CLAREMONT — Stevens High School faculty and family gathered on Thursday evening to celebrate the graduation of the Class of 2021, a cohort of 82 students who weathered an unprecedented year of challenges to reach their pivotal milestone.

Held outdoors at Monarch Farms, an event venue on Jarvis Hill Road, the ceremony was arguably a much-deserved send-off for a graduating class whose final year of high school was so greatly compromised.

After an early week of sweltering temperatures, Thursday bestowed the celebrants with a idyllic combination of cool air, comfortable sunny warmth and clear skies.

“Can you believe this beautiful weather?” Stevens Principal Pat Barry remarked prior to the commencement’s start.

As the country takes cautious but confident steps to ease its regulations around the novel coronavirus, speakers at the ceremony spoke of the pandemic in a relatively past-tense context, with a message fit for young adults with a long life journey ahead.

Superintendent Michael Tempesta, in his first commencement speech to a graduating Stevens class, shared about recently attending the first Boston Red Sox game this season to allow full-capacity fan attendance and eased mask restrictions.

“This was very cathartic,” Tempesta said. “A public moment to see, in Boston at Fenway no less, the crowds erupting for not masking than for the game itself. Normalcy and the redemption of public gathering and collectively celebrating prevailed.”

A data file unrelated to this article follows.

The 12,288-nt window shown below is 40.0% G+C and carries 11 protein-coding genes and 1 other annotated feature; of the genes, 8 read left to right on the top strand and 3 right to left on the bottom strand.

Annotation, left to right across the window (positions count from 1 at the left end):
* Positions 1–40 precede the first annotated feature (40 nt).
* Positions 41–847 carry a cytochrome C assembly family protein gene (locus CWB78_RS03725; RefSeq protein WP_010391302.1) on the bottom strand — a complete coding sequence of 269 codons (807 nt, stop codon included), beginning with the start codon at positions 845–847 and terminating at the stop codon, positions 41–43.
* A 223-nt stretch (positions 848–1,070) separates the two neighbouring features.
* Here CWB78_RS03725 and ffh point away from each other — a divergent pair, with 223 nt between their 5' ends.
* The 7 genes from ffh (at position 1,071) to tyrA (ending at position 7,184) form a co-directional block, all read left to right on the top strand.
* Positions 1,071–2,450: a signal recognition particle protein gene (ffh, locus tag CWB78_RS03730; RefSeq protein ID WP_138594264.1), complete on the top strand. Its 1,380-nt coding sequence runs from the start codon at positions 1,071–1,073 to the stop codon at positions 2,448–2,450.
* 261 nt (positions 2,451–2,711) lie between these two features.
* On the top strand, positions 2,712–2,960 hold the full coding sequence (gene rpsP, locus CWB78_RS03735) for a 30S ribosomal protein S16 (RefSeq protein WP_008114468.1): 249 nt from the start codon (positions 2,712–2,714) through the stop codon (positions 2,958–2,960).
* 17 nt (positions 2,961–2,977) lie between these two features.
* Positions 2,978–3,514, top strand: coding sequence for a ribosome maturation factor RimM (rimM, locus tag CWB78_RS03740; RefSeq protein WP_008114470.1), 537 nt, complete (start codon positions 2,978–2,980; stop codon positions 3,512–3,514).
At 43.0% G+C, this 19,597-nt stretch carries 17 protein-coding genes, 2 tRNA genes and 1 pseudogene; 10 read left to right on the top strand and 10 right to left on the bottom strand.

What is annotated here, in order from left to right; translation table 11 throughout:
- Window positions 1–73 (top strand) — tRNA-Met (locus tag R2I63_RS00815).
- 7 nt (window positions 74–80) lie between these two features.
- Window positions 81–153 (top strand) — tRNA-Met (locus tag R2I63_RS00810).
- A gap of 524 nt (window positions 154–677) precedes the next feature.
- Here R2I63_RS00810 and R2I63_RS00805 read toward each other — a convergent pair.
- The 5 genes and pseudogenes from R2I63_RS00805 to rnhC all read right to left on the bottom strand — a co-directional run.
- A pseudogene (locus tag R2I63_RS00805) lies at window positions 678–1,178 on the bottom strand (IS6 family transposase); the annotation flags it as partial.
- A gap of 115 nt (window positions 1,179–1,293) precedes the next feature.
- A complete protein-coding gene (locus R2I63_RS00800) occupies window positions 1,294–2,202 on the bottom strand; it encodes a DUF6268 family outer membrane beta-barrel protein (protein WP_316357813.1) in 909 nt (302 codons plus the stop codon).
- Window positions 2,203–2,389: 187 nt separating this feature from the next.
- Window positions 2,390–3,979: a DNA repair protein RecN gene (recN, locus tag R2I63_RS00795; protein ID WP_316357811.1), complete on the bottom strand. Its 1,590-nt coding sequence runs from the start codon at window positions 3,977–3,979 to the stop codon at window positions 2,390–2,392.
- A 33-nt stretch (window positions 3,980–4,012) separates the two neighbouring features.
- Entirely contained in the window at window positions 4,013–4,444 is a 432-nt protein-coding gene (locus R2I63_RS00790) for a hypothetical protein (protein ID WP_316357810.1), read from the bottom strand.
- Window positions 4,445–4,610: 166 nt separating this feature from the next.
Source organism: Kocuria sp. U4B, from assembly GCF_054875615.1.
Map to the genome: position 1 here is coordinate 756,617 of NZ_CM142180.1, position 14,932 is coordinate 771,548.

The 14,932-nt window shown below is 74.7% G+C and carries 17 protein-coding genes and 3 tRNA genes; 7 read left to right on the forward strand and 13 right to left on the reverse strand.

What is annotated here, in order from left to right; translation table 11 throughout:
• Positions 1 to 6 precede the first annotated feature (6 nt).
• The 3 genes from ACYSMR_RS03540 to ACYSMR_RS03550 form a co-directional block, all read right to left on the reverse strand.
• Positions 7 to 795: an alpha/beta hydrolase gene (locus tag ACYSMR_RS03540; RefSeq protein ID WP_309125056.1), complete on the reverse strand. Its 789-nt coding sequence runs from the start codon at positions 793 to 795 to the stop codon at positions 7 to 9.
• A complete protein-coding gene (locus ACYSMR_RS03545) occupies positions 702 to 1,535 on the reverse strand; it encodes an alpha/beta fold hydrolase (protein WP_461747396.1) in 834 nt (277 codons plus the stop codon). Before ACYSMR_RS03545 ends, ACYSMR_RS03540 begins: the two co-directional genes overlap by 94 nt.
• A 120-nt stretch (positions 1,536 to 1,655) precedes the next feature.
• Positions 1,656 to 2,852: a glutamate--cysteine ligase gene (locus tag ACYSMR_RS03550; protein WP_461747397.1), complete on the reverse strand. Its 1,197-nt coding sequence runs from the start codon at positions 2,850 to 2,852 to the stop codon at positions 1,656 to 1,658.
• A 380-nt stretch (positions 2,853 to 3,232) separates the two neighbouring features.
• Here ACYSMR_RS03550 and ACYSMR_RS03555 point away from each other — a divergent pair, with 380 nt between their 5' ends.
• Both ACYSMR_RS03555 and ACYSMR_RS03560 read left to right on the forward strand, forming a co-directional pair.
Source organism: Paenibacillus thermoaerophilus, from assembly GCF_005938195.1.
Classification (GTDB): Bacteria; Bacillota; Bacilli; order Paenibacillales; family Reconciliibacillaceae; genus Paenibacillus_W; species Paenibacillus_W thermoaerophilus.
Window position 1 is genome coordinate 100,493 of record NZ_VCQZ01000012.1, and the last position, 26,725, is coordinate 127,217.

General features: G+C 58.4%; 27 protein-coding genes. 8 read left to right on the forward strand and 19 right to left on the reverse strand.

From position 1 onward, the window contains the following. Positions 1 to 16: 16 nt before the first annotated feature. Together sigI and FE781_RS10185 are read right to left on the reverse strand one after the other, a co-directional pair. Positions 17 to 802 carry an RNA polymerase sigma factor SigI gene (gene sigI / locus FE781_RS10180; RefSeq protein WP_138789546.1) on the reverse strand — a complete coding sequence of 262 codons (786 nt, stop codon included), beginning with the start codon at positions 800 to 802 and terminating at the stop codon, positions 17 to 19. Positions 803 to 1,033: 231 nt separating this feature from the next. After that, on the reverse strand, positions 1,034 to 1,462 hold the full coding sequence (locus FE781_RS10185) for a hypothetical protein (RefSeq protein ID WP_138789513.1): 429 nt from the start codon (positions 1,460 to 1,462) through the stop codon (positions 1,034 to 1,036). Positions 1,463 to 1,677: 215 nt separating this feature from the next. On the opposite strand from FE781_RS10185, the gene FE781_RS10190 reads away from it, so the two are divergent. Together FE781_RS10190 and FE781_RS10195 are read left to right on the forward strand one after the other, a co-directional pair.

The pandemic, Tempesta told the students, was just one example of the class’s ability to preserve when life situations are beyond one’s control.

“You learn and adapt to not allow these setbacks to define you as you are defining yourself,” Tempesta said. “That is what life is all about.”

In his speech to classmates, Class Valedictorian Prescott Herzog similarly framed the pandemic as a single case of the cohort’s resiliency.

“While every object the universe threw at us came crashing in, the long story short is we survived,” Herzog said.

Herzog reflected on a former class hike to draw analogous life lessons.

“Life is one long hike,” he said. “Each of our treks start at different points, some are more challenging than others but we all find ourselves [tonight] with the same view and location in the end.”

Class Salutatorian Gabriella Savo, in her parting words to her class, urged her colleagues to follow their hearts and not be afraid to make mistakes in life.

“Mistakes are what drive us to get better, think smarter and work harder,” Savo said. “Our world would be a much duller place if we weren’t brave enough to take those chances in our lives to be better versions of ourselves.”

After the student speeches, Savo was awarded the coveted Edgar L. Lord Faculty Award.

The Lord Award, named after a former Claremont superintendent, is awarded to the graduating senior whom Stevens faculty believes most reflects the ideals of the school. The Lord Award is the only award presented at Stevens’s graduation ceremonies and the only award in which the faculty as a group decides the recipient.

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